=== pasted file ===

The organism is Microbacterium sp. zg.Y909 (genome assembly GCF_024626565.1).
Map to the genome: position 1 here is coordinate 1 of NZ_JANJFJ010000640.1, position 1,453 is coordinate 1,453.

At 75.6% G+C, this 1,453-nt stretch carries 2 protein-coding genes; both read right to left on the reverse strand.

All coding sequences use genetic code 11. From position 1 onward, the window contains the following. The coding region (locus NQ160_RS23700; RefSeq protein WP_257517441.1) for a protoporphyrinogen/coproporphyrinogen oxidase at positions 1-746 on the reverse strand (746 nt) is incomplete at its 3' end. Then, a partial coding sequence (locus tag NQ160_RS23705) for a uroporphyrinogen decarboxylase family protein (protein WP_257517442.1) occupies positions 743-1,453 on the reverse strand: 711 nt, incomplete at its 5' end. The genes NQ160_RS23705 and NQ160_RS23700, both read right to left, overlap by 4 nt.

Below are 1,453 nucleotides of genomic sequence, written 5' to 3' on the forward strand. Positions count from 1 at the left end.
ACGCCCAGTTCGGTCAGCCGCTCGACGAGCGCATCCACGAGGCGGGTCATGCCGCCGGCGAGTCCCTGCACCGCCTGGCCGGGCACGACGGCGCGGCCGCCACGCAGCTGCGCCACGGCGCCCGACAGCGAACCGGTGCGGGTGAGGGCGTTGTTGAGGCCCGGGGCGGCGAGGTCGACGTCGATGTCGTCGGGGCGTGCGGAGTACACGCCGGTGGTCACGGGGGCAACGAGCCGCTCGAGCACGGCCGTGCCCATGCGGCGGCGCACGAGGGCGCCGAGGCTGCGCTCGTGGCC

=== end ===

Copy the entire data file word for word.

The organism is Microbacterium sp. zg.Y909 (genome assembly GCF_024626565.1).
Map to the genome: position 1 here is coordinate 1 of NZ_JANJFJ010000640.1, position 1,453 is coordinate 1,453.

At 75.6% G+C, this 1,453-nt stretch carries 2 protein-coding genes; both read right to left on the reverse strand.

All coding sequences use genetic code 11. From position 1 onward, the window contains the following. The coding region (locus NQ160_RS23700; RefSeq protein WP_257517441.1) for a protoporphyrinogen/coproporphyrinogen oxidase at positions 1-746 on the reverse strand (746 nt) is incomplete at its 3' end. Then, a partial coding sequence (locus tag NQ160_RS23705) for a uroporphyrinogen decarboxylase family protein (protein WP_257517442.1) occupies positions 743-1,453 on the reverse strand: 711 nt, incomplete at its 5' end. The genes NQ160_RS23705 and NQ160_RS23700, both read right to left, overlap by 4 nt.

Below are 1,453 nucleotides of genomic sequence, written 5' to 3' on the forward strand. Positions count from 1 at the left end.
ACGCCCAGTTCGGTCAGCCGCTCGACGAGCGCATCCACGAGGCGGGTCATGCCGCCGGCGAGTCCCTGCACCGCCTGGCCGGGCACGACGGCGCGGCCGCCACGCAGCTGCGCCACGGCGCCCGACAGCGAACCGGTGCGGGTGAGGGCGTTGTTGAGGCCCGGGGCGGCGAGGTCGACGTCGATGTCGTCGGGGCGTGCGGAGTACACGCCGGTGGTCACGGGGGCAACGAGCCGCTCGAGCACGGCCGTGCCCATGCGGCGGCGCACGAGGGCGCCGAGGCTGCGCTCGTGGCC